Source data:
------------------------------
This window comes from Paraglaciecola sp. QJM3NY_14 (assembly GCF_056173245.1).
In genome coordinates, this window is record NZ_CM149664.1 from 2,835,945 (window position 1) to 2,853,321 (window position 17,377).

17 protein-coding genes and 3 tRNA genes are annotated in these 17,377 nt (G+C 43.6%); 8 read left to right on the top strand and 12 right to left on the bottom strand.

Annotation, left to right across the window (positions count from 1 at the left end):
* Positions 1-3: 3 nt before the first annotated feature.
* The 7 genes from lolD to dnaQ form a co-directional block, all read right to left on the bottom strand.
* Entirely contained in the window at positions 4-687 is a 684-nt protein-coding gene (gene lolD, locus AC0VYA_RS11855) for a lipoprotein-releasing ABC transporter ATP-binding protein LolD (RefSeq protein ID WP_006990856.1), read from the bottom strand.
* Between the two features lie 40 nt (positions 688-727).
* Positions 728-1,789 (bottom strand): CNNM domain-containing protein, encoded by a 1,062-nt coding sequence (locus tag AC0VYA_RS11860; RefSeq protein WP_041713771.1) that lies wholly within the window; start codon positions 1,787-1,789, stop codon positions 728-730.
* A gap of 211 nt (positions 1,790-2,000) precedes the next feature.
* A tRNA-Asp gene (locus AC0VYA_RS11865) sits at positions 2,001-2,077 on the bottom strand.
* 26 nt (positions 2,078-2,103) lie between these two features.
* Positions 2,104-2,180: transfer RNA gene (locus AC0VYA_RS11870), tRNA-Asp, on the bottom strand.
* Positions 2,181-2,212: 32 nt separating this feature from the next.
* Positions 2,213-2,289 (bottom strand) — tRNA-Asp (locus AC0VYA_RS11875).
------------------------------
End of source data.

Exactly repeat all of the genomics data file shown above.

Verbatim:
This window comes from Paraglaciecola sp. QJM3NY_14 (assembly GCF_056173245.1).
In genome coordinates, this window is record NZ_CM149664.1 from 2,835,945 (window position 1) to 2,853,321 (window position 17,377).

17 protein-coding genes and 3 tRNA genes are annotated in these 17,377 nt (G+C 43.6%); 8 read left to right on the top strand and 12 right to left on the bottom strand.

Annotation, left to right across the window (positions count from 1 at the left end):
* Positions 1-3: 3 nt before the first annotated feature.
* The 7 genes from lolD to dnaQ form a co-directional block, all read right to left on the bottom strand.
* Entirely contained in the window at positions 4-687 is a 684-nt protein-coding gene (gene lolD, locus AC0VYA_RS11855) for a lipoprotein-releasing ABC transporter ATP-binding protein LolD (RefSeq protein ID WP_006990856.1), read from the bottom strand.
* Between the two features lie 40 nt (positions 688-727).
* Positions 728-1,789 (bottom strand): CNNM domain-containing protein, encoded by a 1,062-nt coding sequence (locus tag AC0VYA_RS11860; RefSeq protein WP_041713771.1) that lies wholly within the window; start codon positions 1,787-1,789, stop codon positions 728-730.
* A gap of 211 nt (positions 1,790-2,000) precedes the next feature.
* A tRNA-Asp gene (locus AC0VYA_RS11865) sits at positions 2,001-2,077 on the bottom strand.
* 26 nt (positions 2,078-2,103) lie between these two features.
* Positions 2,104-2,180: transfer RNA gene (locus AC0VYA_RS11870), tRNA-Asp, on the bottom strand.
* Positions 2,181-2,212: 32 nt separating this feature from the next.
* Positions 2,213-2,289 (bottom strand) — tRNA-Asp (locus AC0VYA_RS11875).